Building Brand Authority: Rethink Your Owned Media

So you want to build your brand.

You’ve done the keyword and audience research, and you’ve produced a ton of great content for your website that speaks very directly to the problems and challenges of your most valuable user. It’s starting to get good traction on Google. 

Job well done, right?

Well, no. Not remotely done, not in the E-E-A-T age of SEO.

Wait, though –why is a veteran of the SEO industry referencing a Google initiative to say that website content isn’t the end goal for building brand authority? Because even Google, if you’re reading their recent guidance and studying the composition of the SERPs these days, is telling you to expand your influence on other platforms.

 

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In this post, I’ll explain the limitations of working solely with your owned media – and why to embrace a more holistic way forward.

Your owned content alone won’t cut it…

Yes, your website – and any blogs and LPs that come with it – is naturally going to host much of the content you use for ranking. But it’s inherently biased to show your brand’s best side.

The same is true for your brand’s social media profiles. Whether it’s on Reddit or TikTok or LinkedIn, brand reach is relatively limited because people don’t want to hear from entities; they want to hear from humans. These days, web users are savvier and more skeptical than ever and looking away from your owned media to find trust signals and authenticity.

Brands need to pivot their way of thinking and incentivize customers to generate content for them. How do you build a brand that encourages people to contribute social proof and talk about the problems your brand has helped them solve? More specifically, how can brands encourage people in their user communities to contribute content? Making those partnerships offline is hard, but it’s hugely important in building organic brand traction.

One of the things I always tell my B2B clients is that we have to talk about how we’re helping our customers’ customers. For instance, let’s say you’re a real estate mortgage company working with real estate brokers. Getting recent home buyers to talk on social media or community forums about how easy and painless the mortgage process is with your company will entice realtors to work with you – and to push that partnership as a selling point to their customers. 

…but don’t ignore the power of full-funnel owned content

A major initiative for brands to build authority on their own site is to provide valuable content that’s tangentially related to their main topic. Back to the real estate mortgage company example – an article on how and why interest rates have trended over time would be extremely useful to savvy home buyers without being overly pushy or promotional.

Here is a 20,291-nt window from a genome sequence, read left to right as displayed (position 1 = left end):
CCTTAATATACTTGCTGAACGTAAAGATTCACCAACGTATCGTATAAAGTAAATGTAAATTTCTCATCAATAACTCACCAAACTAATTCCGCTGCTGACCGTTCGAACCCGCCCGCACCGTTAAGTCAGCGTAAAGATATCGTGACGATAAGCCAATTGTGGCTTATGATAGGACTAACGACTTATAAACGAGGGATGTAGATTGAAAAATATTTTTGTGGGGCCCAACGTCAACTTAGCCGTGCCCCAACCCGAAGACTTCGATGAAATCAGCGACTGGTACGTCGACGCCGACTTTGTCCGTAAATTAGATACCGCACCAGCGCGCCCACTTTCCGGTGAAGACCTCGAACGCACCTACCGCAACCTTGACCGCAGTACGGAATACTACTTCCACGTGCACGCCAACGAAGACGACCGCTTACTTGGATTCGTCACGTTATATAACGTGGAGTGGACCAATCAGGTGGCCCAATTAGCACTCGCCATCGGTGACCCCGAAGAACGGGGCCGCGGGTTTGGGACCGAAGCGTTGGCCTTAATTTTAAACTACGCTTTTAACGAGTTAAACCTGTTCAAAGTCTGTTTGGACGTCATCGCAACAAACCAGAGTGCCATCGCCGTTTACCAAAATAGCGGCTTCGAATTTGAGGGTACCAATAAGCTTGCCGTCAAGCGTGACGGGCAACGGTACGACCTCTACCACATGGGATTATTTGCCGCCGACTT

You can bring tons of users to your site with that type of content, but again, that’s not your whole job. The next question is how people are navigating your site after they get there, which is where social proof comes in.

On your website, that looks like customer stories, case studies, user testimonials, etc. – which aren’t about new users or brand discovery as much as they are about strengthening your brand’s authority. Make sure those are readily available and navigable for users looking to learn a little more about the brand that’s been so helpful to them so far.

Lean on your thought leaders

Google and its users are highly prioritizing first-party POVs these days, which is why the SERPs are so heavy with Reddit, Quora, and other social media content. That means that thought leaders associated with your brand have the potential to be far more engaging than your brand itself.

You don’t have to go as extreme as founder-led branding (look no further than Elon Musk’s influence on X’s user engagement as an example of the risks there), but there are several on- and off-site strategies you can employ to leverage individual voices to build your brand authority. 

For off-site properties, LinkedIn is a great place for thought leaders to drive value for their brands, especially since LinkedIn automatically ties individuals to their companies. Conferences, webinars, podcasts, etc. – those are also great outlets for individuals to share their own great content and forge connections to bring back to their brands.

For site properties, make sure your blog has richly detailed author pages (including contact info and part articles) so anyone who reads the blog and wants to know more about the author – or, better yet, connect with them – has a way to do so.

Last thoughts

If this seems like a more personal approach to brand-building, then I’ve gotten my point across in this post. While many SEOs are up in arms about AI content (SGE) and how it’ll affect their numbers, there’s a huge opportunity to build your brand by flexing away from keywords and algorithm updates and toward building more authentic connections with your community of users and would-be users. 

If you’re interested in hearing how we’re helping our clients build these connections, let us know – we love talking about the new way forward in SEO.

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